Osteoblastic stromal cells are capable of supporting osteoclast formation from hematopoietic precursors in the presence of osteotropic factors such as 1α,25(OH)2D3, PTH, and IL-11. Osteoblastic stromal cells produce receptor activator of NF-κB ligand (RANKL), a type II membrane protein of the TNF ligand family, in response to these agents. Activated T lymphocytes also produce RANKL; however, the ability of this cell type to support osteoclast formation in vitro is unknown. Human PBMC-derived T cells, extracted using αCD3-coated magnetic beads, were cocultured with adherent murine spleen cells in the presence of Con A and a panel of cytokines. In the presence of Con A, bona fide osteoclasts were formed in vitro with activated T cells: IL-1α and TGFβ further enhanced osteoclast numbers. PBMC-derived lymphocytes showed an increase in the mRNA expression of RANKL within 24 h of treatment with the same agents that were used to induce osteoclast formation. In synovial tissue sections with lymphoid infiltrates from RA patients, the expression of RANKL was demonstrated in CD3+ T cells. The ability of activated T lymphocytes to support osteoclast formation may provide a mechanism for the potentiation of osteoclast formation and bone resorption in disease states such as rheumatoid arthritis.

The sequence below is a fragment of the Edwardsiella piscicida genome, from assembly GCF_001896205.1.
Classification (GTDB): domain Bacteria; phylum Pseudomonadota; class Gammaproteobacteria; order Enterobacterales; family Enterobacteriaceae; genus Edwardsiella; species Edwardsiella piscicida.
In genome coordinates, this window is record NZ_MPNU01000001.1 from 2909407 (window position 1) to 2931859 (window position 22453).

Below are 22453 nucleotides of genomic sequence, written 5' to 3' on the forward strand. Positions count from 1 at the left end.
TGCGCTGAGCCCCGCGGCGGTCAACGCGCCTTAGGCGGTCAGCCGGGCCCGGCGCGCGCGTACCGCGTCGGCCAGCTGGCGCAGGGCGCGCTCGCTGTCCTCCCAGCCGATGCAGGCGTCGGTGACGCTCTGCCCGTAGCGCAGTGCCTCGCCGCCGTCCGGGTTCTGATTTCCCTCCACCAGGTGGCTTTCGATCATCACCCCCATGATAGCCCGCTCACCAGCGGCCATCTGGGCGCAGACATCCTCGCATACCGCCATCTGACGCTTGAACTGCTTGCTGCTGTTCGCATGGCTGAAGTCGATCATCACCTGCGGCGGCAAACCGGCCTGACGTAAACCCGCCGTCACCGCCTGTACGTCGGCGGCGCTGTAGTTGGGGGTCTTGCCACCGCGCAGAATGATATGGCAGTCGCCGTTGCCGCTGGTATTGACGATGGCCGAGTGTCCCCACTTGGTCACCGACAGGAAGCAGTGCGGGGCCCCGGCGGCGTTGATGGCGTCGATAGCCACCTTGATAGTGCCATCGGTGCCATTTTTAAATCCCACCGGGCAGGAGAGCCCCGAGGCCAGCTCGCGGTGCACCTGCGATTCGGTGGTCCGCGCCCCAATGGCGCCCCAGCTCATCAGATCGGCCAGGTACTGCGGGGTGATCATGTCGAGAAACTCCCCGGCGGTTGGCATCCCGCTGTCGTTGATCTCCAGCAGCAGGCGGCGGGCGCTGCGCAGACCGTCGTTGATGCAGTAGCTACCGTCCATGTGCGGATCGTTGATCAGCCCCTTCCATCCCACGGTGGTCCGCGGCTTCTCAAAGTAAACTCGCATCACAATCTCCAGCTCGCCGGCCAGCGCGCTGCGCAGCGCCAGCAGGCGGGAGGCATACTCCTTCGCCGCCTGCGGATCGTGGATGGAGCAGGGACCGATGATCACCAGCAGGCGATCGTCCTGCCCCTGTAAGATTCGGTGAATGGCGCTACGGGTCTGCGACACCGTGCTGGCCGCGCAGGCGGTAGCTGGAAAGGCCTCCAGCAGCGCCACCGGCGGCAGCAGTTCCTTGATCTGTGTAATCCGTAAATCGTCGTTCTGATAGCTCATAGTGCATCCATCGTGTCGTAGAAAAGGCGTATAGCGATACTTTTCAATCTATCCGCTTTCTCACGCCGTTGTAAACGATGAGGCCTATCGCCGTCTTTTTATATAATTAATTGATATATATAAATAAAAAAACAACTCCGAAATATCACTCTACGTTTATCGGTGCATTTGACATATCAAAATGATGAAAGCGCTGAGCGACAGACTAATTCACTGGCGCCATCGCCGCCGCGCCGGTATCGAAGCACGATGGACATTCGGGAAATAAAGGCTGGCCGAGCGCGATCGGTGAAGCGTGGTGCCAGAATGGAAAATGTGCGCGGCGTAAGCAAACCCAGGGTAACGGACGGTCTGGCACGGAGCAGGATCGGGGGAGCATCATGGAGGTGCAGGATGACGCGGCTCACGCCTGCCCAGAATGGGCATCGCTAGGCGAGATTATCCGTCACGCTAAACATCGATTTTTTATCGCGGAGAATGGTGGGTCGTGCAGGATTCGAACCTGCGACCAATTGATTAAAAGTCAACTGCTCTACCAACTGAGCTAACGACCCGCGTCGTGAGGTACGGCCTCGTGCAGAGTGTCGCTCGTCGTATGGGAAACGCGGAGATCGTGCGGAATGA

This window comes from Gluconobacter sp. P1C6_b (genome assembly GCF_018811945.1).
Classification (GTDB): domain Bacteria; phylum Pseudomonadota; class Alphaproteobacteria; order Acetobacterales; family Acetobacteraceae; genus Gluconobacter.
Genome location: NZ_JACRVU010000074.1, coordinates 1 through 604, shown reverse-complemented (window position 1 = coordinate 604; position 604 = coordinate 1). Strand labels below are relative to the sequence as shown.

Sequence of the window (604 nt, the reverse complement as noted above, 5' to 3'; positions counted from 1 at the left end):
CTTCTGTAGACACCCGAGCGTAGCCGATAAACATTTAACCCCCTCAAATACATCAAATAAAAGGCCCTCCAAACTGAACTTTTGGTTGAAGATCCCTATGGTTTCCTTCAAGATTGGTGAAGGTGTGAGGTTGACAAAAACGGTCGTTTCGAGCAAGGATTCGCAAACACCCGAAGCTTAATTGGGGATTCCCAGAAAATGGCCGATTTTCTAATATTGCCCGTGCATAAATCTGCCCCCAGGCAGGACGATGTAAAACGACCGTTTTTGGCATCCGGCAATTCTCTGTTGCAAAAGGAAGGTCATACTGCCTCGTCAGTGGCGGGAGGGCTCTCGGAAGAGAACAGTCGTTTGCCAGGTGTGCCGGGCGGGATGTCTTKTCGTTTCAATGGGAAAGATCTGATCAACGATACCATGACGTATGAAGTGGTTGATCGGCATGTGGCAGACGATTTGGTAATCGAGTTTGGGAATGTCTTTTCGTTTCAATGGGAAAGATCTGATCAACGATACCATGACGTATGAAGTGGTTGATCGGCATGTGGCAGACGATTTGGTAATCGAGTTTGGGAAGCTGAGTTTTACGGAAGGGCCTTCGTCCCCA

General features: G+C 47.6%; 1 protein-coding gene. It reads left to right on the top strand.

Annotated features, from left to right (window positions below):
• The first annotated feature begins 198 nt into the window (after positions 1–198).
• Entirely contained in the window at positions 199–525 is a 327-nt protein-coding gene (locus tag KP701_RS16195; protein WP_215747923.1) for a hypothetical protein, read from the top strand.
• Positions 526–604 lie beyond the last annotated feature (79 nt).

|Number of pages||7|
|Journal||Biochemical and Biophysical Research Communications|
|Publication status||Published - 11 Nov 1999|